Guest blog: Improving food production today improves life tomorrow
Solar Foods was a finalist and ultimately also the winner of the Index Award in 2019. The team was awarded for their visionary protein Solein, a moon-shot solution designed to change the way we should produce food and respond to the nutritional needs of the future in more sustainable ways.
As then CEO of the Index Project, it was the first time I personally came into contact with Solar Foods. I thought then – as I still do – of what an excellent example Solein is of the kind of work that the Index Award was created to highlight and celebrate: ‘design to improve life’.
The world of food needs this type of design maybe more than ever in its history. This is why it’s so inspiring to see Solein unveiled and tasted for the first time ever recently in Singapore.
The effects of global food production and the severe impact the food industry has on our planet are well-known. Food production makes up 26% of the greenhouse gas emissions of the world annually.
Food production needs a drastic change: we must rethink how we grow, harvest, distribute, and experience food. Decoupling nutrition from intensive industrial agricultural practices requires food producers to shift to regenerative practices that are much more in harmony with nature and preserving biodiversity.
Easing the biggest change in the history of industrial food production
However, the pace of this shift does need to be in lockstep with global population growth. New technologies and solutions can supplement the investment into more nature-based methods of growing affordable food. This will support the shift and build a much-needed bridge between the current agricultural system and a new way of food production.
The ingenuity of innovations like Solein and creative entrepreneurs like the Solar Foods team are a part of a myriad of solutions in this equation. As the change is gargantuan in scope and will involve a wide variety of different solutions, it is likely to mean different things for different countries and users. This is where creativity and cultural adaptability shows great promise: humanity has shown that while large societal changes might not be easy, we are capable of developing new patterns of behaviour. So it is likely to be also in our relationship with food.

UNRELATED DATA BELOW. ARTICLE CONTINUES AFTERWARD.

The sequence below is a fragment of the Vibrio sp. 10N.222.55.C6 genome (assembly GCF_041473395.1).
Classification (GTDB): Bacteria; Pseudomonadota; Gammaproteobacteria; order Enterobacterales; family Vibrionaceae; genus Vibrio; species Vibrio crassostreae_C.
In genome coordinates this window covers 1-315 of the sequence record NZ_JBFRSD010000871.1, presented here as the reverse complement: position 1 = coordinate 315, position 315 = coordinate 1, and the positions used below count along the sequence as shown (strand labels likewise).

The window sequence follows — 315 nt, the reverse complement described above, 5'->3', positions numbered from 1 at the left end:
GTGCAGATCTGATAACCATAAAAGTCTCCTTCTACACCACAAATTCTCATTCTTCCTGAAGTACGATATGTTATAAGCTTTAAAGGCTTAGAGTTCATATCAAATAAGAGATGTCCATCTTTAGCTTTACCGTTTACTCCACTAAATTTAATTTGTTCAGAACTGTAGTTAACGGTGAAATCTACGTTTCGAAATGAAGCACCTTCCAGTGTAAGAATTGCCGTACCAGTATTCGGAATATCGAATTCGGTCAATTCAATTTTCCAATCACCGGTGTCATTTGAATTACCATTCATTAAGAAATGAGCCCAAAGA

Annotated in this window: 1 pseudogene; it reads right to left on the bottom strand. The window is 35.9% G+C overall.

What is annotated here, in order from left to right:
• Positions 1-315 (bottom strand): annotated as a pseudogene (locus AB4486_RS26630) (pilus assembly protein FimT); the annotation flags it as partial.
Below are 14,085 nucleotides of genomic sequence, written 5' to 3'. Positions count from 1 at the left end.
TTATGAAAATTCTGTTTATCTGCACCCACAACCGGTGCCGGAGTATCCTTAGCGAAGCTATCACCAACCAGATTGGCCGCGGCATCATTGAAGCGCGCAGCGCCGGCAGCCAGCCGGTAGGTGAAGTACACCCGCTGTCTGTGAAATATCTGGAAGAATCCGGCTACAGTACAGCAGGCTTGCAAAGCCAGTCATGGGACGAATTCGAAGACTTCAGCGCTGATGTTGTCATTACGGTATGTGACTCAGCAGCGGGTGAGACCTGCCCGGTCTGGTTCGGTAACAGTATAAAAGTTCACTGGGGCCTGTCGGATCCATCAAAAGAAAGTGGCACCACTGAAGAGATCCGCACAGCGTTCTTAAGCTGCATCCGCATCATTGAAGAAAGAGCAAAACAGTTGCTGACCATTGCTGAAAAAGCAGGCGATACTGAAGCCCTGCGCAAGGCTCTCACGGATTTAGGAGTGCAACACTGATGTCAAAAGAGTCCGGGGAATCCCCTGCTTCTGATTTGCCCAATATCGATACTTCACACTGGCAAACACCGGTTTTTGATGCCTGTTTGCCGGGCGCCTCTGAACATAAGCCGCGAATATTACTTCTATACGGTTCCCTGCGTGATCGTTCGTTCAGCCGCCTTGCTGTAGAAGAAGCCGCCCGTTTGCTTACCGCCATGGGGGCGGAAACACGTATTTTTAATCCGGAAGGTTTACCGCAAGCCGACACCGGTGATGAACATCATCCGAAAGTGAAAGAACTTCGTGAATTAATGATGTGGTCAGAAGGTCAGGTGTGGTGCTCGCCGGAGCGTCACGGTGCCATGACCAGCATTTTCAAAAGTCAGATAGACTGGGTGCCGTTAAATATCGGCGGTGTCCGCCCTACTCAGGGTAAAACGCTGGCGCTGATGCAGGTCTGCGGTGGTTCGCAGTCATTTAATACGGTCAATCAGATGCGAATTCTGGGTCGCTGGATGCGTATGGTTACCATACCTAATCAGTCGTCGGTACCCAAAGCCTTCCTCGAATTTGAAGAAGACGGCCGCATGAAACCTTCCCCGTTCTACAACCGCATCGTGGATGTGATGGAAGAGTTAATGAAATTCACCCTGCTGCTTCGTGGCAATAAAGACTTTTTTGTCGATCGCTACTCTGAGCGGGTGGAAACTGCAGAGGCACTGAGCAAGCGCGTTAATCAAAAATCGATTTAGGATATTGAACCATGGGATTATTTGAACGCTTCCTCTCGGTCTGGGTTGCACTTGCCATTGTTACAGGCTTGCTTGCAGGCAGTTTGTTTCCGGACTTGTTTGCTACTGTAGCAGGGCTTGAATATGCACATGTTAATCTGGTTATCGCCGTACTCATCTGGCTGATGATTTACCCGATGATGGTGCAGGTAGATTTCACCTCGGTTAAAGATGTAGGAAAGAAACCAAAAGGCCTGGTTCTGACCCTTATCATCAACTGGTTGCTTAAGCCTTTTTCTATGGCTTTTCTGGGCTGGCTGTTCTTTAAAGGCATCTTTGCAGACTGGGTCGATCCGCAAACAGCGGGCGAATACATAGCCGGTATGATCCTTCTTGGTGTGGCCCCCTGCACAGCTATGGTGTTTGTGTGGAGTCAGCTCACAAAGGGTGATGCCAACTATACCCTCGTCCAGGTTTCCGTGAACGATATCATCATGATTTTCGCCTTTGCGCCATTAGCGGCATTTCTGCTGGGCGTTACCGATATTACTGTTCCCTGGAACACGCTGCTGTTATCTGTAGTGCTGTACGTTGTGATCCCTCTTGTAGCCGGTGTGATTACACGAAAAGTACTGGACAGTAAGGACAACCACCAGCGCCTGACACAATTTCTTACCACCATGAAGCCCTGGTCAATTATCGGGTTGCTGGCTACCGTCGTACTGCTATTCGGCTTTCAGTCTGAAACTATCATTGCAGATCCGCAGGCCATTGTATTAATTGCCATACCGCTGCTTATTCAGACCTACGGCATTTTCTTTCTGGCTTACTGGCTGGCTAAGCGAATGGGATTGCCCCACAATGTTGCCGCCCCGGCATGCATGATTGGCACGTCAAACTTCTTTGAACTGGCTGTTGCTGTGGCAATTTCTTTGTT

But what if there are nation states that don’t have sufficient landmass to grow most of the nourishment their population needs? Countries like Singapore are highly dependent on the rest of the world when it comes to food. Importing huge amounts of food inevitably involves costs, creates emissions, and makes daily food vulnerable to supply chain challenges.
This is why food resilience and affordability need to be a wider part of a national strategy to ensure sustainability for all. The government of Singapore has set an ambitious goal of meeting 30% of the country’s nutritional needs with domestic production by the year 2030. To implement this policy, it makes a lot of sense that Singapore was the first country who see Solein as a way forward and granted the ingredient its first novel food regulatory approval.
Singapore marks the path that others will likely follow
Solein coming to Singapore represents at least two things. First, it is obviously an exciting opportunity for local consumers who get to experience a taste of the future among the first in the world. But more importantly, in welcoming Solein, Singapore is being a regional masthead for the rest of the Southeast Asia region when it comes to food production. It is at the same time carving a path forward and offering a window into the future.
There are also factors that make Singapore a well-suited environment for this development. The country’s multi-cultural population and diverse culinary scene are an exciting context to apply Solein in. Singapore is a gateway to Southeast Asia, a region that’s home to 8% of the global population. It makes it an excellent melting pot where everyone can see and taste the effects of a novel ingredient, illuminating new ways to incorporate novel proteins like Solein in practice.
There couldn’t be a more exciting time to see how Solein will become a part of the culinary toolbox of Singapore. If we see companies like Solar Foods and products like Solein widely adopted at scale, they can make an impact and be a part of the change we need for a more sustainable future.
Founder and General Partner of Design Impact Funds
Ex-CEO of The Index Project, organisers of the Index Awards